In its largest marketing campaign to date, Beautycounter is evolving its communication strategies to show its customers that it represents more than product.
Beginning Aug. 14, the clean beauty brand debuted a multi-prong campaign called “Looking Good Is Only Half The Picture” on its e-commerce site, social media channels and via an out-of-door campaign in New York City and Los Angeles. (The featured buses, taxis, billboards and wild street postings direct to a landing page echoing similar messaging.) Beautycounter also took a full-page ad in The New York Times, its first print campaign, on Sunday, and will hand out the red lipstick seen in the ad for free to attendees of New York Fashion Week.
In 2018, the company’s revenue grew 33%, and it made over $325 million in sales. It increased its ad and media spend by 25% in 2019, said Margot Brunelle Fooshee, Beautycounter CMO. She declined to state the cost of the new campaign, but it is likely more than $500,000, according to Danny Pouladian, spokesperson for city advertising firm Blue Line Media and The New York Times media kit.
“The whole idea of ‘Looking Good Is Only Half The Picture’ is that there’s more to beauty, both for customers and as a brand. Because we think our story goes deeper than clean products, we want our campaign to be a movement. We want people to have a moment of, ‘Huh, what’s that?’ and drive them to our website,” said Fooshee.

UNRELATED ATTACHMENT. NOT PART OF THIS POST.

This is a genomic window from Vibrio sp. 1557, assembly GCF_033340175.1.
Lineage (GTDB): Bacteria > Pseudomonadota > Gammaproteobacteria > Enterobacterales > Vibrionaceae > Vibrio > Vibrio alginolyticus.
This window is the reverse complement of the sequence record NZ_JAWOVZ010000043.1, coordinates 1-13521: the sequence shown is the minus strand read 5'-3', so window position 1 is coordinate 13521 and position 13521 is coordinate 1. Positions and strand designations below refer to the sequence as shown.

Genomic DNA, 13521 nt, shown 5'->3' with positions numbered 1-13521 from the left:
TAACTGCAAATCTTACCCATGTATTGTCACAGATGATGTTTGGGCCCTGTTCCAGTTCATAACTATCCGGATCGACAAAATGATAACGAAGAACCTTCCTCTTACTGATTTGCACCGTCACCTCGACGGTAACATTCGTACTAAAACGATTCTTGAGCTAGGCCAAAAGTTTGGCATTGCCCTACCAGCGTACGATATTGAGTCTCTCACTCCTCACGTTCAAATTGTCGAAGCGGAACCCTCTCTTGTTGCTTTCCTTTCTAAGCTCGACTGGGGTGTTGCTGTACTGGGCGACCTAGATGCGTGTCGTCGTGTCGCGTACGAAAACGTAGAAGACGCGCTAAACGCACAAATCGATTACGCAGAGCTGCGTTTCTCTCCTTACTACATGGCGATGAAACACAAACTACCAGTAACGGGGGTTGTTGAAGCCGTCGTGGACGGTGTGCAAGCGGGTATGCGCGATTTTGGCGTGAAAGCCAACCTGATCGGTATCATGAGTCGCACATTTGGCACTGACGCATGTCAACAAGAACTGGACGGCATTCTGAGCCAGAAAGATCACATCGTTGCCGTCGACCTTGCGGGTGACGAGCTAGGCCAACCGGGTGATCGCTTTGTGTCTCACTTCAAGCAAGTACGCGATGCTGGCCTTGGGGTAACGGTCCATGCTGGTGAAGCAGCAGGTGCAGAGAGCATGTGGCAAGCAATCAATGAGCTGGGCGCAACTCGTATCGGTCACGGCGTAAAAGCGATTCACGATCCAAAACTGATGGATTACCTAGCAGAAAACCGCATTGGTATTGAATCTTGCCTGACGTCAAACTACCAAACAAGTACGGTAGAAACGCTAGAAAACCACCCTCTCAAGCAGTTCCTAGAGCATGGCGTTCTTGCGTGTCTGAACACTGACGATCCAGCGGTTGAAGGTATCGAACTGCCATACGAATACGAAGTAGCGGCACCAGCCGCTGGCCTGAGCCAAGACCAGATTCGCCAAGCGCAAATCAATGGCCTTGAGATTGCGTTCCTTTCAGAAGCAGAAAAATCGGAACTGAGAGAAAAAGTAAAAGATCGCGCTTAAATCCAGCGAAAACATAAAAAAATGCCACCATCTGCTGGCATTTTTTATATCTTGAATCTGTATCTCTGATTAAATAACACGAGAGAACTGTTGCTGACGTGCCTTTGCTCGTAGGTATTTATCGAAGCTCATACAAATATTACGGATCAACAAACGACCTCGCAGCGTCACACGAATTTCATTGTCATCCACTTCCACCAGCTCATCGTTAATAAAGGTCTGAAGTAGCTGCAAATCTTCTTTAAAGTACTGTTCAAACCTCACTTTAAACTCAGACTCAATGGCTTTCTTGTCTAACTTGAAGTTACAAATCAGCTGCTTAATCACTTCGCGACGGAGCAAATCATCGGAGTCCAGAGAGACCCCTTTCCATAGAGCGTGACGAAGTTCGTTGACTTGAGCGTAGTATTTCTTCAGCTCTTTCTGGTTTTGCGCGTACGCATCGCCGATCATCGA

Beautycounter began focusing on 360-degree campaigns in September 2018, but the company has incorporated social advocacy since its founding in 2013. In the past, it has received scrutiny for its marketing tactics, but it has tried to amplify its efforts around sustainability, ingredient legislation and inclusivity as of late. In 2016, Beautycounter launched an ongoing initiative called “Text-to-action,” where shoppers could text a number to automatically populate and send an email advocating for new ingredient legislation to their respective senators. Earlier this year, the company began updating its packaging to glass and opted to not include plastic applicators in its products.
These efforts are to maintain its positioning in the market as a “category leader” in both activism and clean beauty, said Fooshee. Especially when larger conglomerates like L’Occitane and LVMH-owned Guerlain have been stepping up their promotion of their own sustainability efforts. It’s all part of keeping in-step with changing consumer values.
“It’s not just about being a leader in clean beauty but leading in a more socially minded way,” said Renfrew. “In today’s day and age, you need to go above and beyond. We have a commitment to our community, our environment, our health and work toward that every day.”